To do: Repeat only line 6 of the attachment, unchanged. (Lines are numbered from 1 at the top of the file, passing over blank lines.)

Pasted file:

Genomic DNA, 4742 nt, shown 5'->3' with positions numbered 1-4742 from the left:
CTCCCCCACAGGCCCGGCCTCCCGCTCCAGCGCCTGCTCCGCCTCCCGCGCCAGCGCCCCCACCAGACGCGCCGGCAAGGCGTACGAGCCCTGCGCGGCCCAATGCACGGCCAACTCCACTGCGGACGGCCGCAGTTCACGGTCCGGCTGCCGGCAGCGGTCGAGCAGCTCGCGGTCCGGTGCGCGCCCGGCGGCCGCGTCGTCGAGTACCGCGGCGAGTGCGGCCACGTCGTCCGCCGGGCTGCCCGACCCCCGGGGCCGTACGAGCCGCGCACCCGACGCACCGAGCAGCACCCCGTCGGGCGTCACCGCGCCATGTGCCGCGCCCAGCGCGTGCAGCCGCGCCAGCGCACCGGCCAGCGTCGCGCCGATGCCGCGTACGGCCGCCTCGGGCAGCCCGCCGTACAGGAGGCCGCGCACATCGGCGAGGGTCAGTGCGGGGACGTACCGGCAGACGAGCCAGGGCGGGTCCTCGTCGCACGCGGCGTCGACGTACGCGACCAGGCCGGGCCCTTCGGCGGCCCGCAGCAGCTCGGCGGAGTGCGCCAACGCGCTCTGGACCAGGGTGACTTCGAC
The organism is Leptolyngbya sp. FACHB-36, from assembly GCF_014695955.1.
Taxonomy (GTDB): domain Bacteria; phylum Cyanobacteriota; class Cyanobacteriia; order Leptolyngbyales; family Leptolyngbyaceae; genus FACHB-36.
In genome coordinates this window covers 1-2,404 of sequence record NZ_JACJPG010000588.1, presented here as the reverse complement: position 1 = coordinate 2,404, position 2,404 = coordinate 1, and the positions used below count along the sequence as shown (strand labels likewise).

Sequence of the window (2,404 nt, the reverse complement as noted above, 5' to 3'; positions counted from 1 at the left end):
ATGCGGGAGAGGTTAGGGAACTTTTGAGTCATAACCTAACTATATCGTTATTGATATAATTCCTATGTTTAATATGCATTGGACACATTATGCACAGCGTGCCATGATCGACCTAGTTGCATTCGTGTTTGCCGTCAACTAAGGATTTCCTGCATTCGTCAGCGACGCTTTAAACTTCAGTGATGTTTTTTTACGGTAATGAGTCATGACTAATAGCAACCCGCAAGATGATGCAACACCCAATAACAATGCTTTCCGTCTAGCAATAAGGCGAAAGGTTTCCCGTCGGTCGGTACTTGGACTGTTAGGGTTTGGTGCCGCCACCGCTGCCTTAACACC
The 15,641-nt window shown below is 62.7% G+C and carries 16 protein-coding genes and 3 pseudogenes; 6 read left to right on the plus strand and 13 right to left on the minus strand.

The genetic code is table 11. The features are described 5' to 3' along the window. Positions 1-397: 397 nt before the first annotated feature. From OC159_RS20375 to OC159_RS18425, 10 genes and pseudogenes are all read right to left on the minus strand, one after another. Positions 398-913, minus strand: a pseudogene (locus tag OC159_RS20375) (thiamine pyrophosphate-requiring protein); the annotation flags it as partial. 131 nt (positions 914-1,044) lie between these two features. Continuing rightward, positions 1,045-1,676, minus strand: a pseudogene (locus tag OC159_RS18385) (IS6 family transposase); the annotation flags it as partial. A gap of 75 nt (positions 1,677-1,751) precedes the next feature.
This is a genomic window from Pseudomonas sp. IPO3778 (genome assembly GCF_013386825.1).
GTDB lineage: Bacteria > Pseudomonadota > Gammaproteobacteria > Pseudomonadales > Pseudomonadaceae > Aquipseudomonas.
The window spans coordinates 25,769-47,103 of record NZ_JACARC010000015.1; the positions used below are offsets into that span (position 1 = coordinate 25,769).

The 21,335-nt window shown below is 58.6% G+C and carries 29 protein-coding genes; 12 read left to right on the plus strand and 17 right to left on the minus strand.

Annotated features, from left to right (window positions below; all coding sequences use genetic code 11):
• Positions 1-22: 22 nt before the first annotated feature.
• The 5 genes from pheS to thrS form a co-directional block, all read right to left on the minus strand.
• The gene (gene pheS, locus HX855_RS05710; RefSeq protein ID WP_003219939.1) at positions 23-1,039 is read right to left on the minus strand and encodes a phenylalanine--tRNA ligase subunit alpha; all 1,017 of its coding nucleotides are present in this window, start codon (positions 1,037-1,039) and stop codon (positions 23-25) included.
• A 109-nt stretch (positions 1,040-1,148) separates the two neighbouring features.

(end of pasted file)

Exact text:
Sequence of the window (2,404 nt, the reverse complement as noted above, 5' to 3'; positions counted from 1 at the left end):